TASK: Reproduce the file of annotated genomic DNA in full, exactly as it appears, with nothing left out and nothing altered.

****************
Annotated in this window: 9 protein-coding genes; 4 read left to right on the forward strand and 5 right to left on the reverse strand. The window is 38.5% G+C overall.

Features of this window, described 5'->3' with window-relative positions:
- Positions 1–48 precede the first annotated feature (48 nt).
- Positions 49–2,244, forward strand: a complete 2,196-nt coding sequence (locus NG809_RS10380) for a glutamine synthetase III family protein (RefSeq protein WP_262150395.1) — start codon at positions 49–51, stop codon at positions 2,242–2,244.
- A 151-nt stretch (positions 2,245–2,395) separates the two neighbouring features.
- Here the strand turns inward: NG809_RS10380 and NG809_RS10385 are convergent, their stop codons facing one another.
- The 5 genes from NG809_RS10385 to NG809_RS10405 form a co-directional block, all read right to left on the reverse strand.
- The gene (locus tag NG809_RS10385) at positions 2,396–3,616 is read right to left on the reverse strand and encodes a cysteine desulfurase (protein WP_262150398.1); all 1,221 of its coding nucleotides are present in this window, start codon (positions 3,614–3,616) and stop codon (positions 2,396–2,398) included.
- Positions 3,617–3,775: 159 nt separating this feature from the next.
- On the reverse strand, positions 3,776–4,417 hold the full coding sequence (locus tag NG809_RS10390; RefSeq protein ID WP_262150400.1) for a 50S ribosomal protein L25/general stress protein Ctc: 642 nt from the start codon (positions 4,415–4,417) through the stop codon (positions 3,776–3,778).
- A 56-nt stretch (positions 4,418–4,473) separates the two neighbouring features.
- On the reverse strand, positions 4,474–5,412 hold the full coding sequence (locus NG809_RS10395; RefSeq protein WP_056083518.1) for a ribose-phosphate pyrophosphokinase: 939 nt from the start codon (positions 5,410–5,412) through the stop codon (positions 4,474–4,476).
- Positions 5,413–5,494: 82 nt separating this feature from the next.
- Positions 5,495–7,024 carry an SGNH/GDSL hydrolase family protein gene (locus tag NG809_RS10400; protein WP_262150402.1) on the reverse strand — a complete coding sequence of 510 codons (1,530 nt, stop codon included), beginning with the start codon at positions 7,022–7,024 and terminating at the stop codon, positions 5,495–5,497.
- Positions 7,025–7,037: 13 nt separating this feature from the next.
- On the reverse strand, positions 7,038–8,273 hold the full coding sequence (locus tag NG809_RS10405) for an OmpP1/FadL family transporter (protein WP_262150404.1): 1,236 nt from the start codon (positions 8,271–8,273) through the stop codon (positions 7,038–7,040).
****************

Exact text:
Annotated in this window: 9 protein-coding genes; 4 read left to right on the forward strand and 5 right to left on the reverse strand. The window is 38.5% G+C overall.

Features of this window, described 5'->3' with window-relative positions:
- Positions 1–48 precede the first annotated feature (48 nt).
- Positions 49–2,244, forward strand: a complete 2,196-nt coding sequence (locus NG809_RS10380) for a glutamine synthetase III family protein (RefSeq protein WP_262150395.1) — start codon at positions 49–51, stop codon at positions 2,242–2,244.
- A 151-nt stretch (positions 2,245–2,395) separates the two neighbouring features.
- Here the strand turns inward: NG809_RS10380 and NG809_RS10385 are convergent, their stop codons facing one another.
- The 5 genes from NG809_RS10385 to NG809_RS10405 form a co-directional block, all read right to left on the reverse strand.
- The gene (locus tag NG809_RS10385) at positions 2,396–3,616 is read right to left on the reverse strand and encodes a cysteine desulfurase (protein WP_262150398.1); all 1,221 of its coding nucleotides are present in this window, start codon (positions 3,614–3,616) and stop codon (positions 2,396–2,398) included.
- Positions 3,617–3,775: 159 nt separating this feature from the next.
- On the reverse strand, positions 3,776–4,417 hold the full coding sequence (locus tag NG809_RS10390; RefSeq protein ID WP_262150400.1) for a 50S ribosomal protein L25/general stress protein Ctc: 642 nt from the start codon (positions 4,415–4,417) through the stop codon (positions 3,776–3,778).
- A 56-nt stretch (positions 4,418–4,473) separates the two neighbouring features.
- On the reverse strand, positions 4,474–5,412 hold the full coding sequence (locus NG809_RS10395; RefSeq protein WP_056083518.1) for a ribose-phosphate pyrophosphokinase: 939 nt from the start codon (positions 5,410–5,412) through the stop codon (positions 4,474–4,476).
- Positions 5,413–5,494: 82 nt separating this feature from the next.
- Positions 5,495–7,024 carry an SGNH/GDSL hydrolase family protein gene (locus tag NG809_RS10400; protein WP_262150402.1) on the reverse strand — a complete coding sequence of 510 codons (1,530 nt, stop codon included), beginning with the start codon at positions 7,022–7,024 and terminating at the stop codon, positions 5,495–5,497.
- Positions 7,025–7,037: 13 nt separating this feature from the next.
- On the reverse strand, positions 7,038–8,273 hold the full coding sequence (locus tag NG809_RS10405) for an OmpP1/FadL family transporter (protein WP_262150404.1): 1,236 nt from the start codon (positions 8,271–8,273) through the stop codon (positions 7,038–7,040).